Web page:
Tuesday, February 13, 2007


Programming Aint Manufacturing?

The analogy between programming and manufacturing is highly flawed, and perhaps serves as the foundation of a number of counterproductive organizational ideas in technology oriented enterprises....

Manufacturing is the act of carrying out a repeatable process. The elements required to put this process into action -- human labor, capital investment -- are relatively expensive. Programming is the act of defining a repeatable process. Once you have the process, the required elements -- CPUs, RAM -- are extremely inexpensive by comparison.

You can see companies applying a programming-manufacturing analogy whenever they do any of the following:There are a lot of folks who don't understand software, so it's not hard to sell them with these techniques. The result is almost always that quality suffers.These are classic mistakes in both programming and manufacturing. Granted, many successful manufacturers "farm out the labor" to cheap locations. But they usually need to rethink the design to take advantage of the cheaper labor and materials. And there are huge opportunities for "lateral efficiency" in manufacturing. These opportunities are best realized by thoughtful engineers, technicians, machinists, assemblers, managers, salespeople, and other personnel.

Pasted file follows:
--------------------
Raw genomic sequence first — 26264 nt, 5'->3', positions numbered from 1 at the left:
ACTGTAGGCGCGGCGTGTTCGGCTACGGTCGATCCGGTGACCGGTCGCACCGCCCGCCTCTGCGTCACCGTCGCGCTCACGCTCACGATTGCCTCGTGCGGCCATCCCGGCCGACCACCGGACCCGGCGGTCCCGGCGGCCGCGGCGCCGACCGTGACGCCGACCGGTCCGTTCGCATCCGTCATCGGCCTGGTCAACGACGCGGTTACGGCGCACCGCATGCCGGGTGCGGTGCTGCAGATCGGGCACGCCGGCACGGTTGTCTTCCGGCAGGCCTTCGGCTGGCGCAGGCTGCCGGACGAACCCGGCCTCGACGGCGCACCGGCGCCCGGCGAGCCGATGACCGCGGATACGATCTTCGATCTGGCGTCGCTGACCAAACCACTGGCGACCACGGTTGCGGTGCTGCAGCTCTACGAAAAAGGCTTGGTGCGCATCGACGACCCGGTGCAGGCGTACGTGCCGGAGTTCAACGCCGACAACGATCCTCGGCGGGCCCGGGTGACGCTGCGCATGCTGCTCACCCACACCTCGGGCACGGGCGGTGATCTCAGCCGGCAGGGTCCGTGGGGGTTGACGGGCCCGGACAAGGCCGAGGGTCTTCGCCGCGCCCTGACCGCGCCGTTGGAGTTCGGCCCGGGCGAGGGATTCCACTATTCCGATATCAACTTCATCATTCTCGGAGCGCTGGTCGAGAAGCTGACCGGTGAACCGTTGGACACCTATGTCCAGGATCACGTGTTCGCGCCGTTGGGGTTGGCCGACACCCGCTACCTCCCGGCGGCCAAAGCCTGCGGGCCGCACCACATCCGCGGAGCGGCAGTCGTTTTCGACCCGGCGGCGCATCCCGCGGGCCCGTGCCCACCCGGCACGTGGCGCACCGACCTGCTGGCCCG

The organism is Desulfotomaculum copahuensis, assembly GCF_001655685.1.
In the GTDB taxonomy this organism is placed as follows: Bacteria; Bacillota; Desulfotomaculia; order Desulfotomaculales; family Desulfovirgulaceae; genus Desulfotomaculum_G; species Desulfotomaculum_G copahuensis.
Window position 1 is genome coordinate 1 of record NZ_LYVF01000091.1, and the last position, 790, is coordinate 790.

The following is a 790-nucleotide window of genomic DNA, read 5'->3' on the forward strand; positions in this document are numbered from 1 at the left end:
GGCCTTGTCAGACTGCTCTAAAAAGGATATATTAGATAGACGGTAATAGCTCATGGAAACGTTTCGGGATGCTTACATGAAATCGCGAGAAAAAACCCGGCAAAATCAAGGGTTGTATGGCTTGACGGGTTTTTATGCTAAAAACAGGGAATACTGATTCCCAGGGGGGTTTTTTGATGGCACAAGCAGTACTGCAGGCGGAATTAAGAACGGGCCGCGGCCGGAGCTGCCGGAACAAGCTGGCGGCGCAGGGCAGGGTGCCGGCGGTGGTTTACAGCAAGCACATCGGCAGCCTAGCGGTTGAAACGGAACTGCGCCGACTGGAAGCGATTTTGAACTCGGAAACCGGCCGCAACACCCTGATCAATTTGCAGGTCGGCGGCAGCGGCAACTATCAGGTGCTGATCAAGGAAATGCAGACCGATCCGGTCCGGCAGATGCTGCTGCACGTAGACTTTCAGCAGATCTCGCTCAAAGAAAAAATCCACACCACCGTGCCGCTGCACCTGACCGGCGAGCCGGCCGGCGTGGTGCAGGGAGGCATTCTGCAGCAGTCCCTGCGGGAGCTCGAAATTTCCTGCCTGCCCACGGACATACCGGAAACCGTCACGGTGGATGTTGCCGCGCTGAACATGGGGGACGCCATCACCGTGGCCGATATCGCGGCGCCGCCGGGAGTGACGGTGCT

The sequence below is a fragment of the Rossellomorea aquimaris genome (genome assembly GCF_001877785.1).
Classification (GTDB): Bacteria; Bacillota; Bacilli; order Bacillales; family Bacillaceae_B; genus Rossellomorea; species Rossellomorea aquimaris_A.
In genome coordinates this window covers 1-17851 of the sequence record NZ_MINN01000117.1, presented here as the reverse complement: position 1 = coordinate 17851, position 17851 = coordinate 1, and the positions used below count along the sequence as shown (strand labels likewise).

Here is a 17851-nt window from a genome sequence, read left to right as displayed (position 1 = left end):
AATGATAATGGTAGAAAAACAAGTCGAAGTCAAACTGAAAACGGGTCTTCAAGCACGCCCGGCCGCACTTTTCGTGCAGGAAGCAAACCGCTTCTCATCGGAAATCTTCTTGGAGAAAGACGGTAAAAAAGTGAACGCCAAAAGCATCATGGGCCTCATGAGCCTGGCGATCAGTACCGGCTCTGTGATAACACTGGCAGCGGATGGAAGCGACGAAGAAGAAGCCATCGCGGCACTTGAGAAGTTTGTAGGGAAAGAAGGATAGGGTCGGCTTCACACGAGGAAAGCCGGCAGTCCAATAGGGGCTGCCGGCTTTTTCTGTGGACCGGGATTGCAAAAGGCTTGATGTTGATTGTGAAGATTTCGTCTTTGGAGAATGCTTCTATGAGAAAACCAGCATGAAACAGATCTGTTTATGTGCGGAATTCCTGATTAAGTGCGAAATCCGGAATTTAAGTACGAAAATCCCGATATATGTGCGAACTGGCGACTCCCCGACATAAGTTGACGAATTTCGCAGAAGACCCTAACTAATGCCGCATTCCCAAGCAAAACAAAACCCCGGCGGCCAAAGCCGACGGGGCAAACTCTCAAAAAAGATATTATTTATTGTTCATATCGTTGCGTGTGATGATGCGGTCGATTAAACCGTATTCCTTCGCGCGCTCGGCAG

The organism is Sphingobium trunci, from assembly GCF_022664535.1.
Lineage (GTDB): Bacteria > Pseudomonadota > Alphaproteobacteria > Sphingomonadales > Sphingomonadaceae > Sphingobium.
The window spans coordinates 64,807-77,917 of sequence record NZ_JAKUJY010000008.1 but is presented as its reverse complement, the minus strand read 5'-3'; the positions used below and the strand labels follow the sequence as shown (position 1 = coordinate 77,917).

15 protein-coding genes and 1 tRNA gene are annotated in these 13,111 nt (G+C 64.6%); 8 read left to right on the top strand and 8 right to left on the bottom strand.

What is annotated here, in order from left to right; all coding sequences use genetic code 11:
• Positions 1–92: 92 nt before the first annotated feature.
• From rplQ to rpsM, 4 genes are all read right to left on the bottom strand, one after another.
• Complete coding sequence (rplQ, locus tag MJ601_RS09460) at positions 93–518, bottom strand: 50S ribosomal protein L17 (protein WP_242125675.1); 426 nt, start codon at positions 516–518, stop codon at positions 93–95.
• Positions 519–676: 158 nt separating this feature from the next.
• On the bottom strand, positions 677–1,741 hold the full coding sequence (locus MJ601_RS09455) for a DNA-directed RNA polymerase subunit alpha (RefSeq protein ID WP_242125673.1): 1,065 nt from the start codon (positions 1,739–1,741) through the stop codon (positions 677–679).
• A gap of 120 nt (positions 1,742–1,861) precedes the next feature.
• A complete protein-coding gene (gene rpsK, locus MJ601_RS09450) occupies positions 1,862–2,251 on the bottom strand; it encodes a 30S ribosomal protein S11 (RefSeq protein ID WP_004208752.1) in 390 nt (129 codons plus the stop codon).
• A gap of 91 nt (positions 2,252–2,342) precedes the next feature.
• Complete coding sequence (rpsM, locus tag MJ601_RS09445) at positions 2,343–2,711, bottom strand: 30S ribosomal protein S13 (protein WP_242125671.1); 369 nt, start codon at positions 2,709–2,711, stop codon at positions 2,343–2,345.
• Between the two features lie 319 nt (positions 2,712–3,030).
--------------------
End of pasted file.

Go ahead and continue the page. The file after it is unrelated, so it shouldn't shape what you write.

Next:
Of course the keyword you should focus on is thoughtful which requires a focus on people, then process, then tools - in that order...

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